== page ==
I stepped too far and found a young buck, who stamped his foot and glared at me in outraged fury. He turned and ran over the brow, coughing out a bark with every bouncing step. He turned and roared his discomfort, and the sound bounced back and echoed at him so that his rage turned to confusion. For ten minutes, he barked and chuntered until a doe distracted him and strode away on stiff legs to follow her, thrashing the burnt heather stick with his antlers.
Bucks and does are still doing their own thing, and only the younger bucks are making any attempt to hold ground or bother the does. It is always fascinating how reclusive mature bucks can be. They keep themselves to themselves until the rut begins, at which point they come swanning out of the woodwork to seize the glory. The over-enthusiastic youngsters which have fretted and pouted since the end of June are cast ignominiously to one side as the masters take over, but many of the best bucks are almost invisible for fifty weeks of the year. For now it seems that there is a huge gender imbalance in favour of does, but this will not stand long and they will all have a partner soon.
A few grouse showed themselves here and there; a pair with four well-grown young, all with wet wings in the dew so that their take-off was loud and wheezing. There were a couple of barren pairs and a hen with a very small squeaker, but a proper count will tell more of the story at the end of the month. I don’t hold out high hopes for the season, but there are some good news stories further North and South.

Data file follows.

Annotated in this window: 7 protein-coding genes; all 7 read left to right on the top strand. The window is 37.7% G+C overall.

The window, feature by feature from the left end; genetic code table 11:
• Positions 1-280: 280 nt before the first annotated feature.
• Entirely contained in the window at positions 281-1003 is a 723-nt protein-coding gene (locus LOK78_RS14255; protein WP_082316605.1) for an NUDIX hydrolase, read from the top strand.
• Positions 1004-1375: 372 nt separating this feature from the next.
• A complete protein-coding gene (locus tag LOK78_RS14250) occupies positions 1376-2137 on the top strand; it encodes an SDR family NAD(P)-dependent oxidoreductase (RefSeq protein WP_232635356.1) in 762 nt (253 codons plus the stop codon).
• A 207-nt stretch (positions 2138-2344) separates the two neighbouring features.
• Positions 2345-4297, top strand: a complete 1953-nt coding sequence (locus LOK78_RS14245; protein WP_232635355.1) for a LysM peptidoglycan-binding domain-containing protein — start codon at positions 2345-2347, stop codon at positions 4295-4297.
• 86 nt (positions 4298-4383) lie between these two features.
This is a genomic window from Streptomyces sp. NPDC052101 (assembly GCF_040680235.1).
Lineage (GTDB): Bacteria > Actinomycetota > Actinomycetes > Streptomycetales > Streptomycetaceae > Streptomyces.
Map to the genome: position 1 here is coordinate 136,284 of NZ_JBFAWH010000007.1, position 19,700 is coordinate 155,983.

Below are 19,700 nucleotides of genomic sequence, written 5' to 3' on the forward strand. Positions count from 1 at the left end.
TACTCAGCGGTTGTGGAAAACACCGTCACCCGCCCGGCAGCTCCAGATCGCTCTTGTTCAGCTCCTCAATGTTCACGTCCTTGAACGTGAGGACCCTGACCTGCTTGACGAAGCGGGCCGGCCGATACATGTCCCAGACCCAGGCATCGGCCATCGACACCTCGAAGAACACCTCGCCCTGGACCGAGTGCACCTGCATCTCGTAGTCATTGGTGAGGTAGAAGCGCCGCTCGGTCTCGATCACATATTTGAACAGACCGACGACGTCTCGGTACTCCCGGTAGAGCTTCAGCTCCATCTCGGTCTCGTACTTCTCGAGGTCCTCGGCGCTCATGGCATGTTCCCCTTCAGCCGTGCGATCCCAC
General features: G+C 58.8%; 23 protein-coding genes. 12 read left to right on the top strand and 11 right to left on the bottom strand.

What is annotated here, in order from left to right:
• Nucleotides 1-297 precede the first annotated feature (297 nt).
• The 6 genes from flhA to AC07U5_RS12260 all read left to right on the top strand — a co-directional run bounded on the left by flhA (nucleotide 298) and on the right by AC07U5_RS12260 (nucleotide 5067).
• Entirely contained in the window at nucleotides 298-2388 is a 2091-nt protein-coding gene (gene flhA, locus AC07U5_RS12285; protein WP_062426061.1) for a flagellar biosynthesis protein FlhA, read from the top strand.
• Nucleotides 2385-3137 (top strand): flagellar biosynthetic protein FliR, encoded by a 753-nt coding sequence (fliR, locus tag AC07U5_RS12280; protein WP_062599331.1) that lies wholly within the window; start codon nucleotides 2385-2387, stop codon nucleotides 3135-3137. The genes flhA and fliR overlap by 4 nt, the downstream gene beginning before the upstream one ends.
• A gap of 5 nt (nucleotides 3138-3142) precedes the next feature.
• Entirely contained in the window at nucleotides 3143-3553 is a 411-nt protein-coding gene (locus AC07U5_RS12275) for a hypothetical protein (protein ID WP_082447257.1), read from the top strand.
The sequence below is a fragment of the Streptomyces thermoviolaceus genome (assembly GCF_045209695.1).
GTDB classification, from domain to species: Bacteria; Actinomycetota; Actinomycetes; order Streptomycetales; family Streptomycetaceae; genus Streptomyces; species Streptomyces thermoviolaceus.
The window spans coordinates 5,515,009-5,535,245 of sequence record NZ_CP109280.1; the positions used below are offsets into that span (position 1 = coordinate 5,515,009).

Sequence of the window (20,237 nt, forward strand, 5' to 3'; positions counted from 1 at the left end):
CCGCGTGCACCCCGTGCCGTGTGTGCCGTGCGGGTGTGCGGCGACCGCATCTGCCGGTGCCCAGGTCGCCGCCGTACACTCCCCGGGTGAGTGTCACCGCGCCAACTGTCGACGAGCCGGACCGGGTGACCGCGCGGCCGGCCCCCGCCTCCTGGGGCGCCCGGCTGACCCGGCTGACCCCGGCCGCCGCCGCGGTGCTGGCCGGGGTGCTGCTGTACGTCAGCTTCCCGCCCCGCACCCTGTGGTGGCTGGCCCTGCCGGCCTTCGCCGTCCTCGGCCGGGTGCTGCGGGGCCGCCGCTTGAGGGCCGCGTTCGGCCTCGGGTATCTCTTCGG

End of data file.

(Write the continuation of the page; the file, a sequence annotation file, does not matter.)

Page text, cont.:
After a long walk, my moment came during a chance encounter with a buck inside a woodland enclosure within which roe are verboten. He got up almost at my feet on the other side of the fence, bolting like a hare through the rich purple bell heather flowers. I dropped down to the peat, worked the bolt and waited for his inevitable pause. It came when he was eighty yards out, turning full broadside like the design on a paper target. Even if I say so myself, the shot was perfect – a loud, resonant smack made him rear up on his hind legs, then wander a few yards before falling suddenly down on his face like a puppet with cut strings. As I drained his chest a few minutes later, I found the top of his heart reduced to blackcurrant jam.